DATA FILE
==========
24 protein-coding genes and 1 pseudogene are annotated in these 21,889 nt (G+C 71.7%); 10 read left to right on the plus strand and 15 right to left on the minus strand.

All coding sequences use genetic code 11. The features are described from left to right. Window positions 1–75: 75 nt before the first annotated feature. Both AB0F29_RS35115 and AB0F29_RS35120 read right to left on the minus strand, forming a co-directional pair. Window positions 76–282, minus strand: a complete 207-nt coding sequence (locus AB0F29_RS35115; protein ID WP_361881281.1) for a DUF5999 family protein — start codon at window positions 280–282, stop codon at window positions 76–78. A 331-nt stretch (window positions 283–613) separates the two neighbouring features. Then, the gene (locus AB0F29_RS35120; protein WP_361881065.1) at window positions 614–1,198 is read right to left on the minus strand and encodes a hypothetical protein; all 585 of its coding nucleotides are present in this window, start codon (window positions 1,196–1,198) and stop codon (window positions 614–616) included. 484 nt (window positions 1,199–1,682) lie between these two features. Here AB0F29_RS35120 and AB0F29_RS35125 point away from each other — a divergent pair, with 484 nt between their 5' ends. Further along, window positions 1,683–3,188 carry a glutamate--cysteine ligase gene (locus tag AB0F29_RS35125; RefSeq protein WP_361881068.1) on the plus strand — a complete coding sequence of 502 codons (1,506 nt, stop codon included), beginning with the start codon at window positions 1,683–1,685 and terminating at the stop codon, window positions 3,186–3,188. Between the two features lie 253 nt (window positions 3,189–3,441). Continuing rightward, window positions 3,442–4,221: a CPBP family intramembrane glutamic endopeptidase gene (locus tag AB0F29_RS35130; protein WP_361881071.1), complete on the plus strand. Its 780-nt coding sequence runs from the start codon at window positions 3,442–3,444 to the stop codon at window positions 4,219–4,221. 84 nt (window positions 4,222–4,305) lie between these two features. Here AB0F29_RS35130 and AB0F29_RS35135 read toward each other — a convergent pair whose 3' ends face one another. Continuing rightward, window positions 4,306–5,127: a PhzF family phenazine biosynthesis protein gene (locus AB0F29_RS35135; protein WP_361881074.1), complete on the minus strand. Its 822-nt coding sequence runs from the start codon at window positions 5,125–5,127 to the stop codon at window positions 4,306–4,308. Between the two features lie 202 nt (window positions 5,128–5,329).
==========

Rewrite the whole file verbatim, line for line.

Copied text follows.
24 protein-coding genes and 1 pseudogene are annotated in these 21,889 nt (G+C 71.7%); 10 read left to right on the plus strand and 15 right to left on the minus strand.

All coding sequences use genetic code 11. The features are described from left to right. Window positions 1–75: 75 nt before the first annotated feature. Both AB0F29_RS35115 and AB0F29_RS35120 read right to left on the minus strand, forming a co-directional pair. Window positions 76–282, minus strand: a complete 207-nt coding sequence (locus AB0F29_RS35115; protein ID WP_361881281.1) for a DUF5999 family protein — start codon at window positions 280–282, stop codon at window positions 76–78. A 331-nt stretch (window positions 283–613) separates the two neighbouring features. Then, the gene (locus AB0F29_RS35120; protein WP_361881065.1) at window positions 614–1,198 is read right to left on the minus strand and encodes a hypothetical protein; all 585 of its coding nucleotides are present in this window, start codon (window positions 1,196–1,198) and stop codon (window positions 614–616) included. 484 nt (window positions 1,199–1,682) lie between these two features. Here AB0F29_RS35120 and AB0F29_RS35125 point away from each other — a divergent pair, with 484 nt between their 5' ends. Further along, window positions 1,683–3,188 carry a glutamate--cysteine ligase gene (locus tag AB0F29_RS35125; RefSeq protein WP_361881068.1) on the plus strand — a complete coding sequence of 502 codons (1,506 nt, stop codon included), beginning with the start codon at window positions 1,683–1,685 and terminating at the stop codon, window positions 3,186–3,188. Between the two features lie 253 nt (window positions 3,189–3,441). Continuing rightward, window positions 3,442–4,221: a CPBP family intramembrane glutamic endopeptidase gene (locus tag AB0F29_RS35130; protein WP_361881071.1), complete on the plus strand. Its 780-nt coding sequence runs from the start codon at window positions 3,442–3,444 to the stop codon at window positions 4,219–4,221. 84 nt (window positions 4,222–4,305) lie between these two features. Here AB0F29_RS35130 and AB0F29_RS35135 read toward each other — a convergent pair whose 3' ends face one another. Continuing rightward, window positions 4,306–5,127: a PhzF family phenazine biosynthesis protein gene (locus AB0F29_RS35135; protein WP_361881074.1), complete on the minus strand. Its 822-nt coding sequence runs from the start codon at window positions 5,125–5,127 to the stop codon at window positions 4,306–4,308. Between the two features lie 202 nt (window positions 5,128–5,329).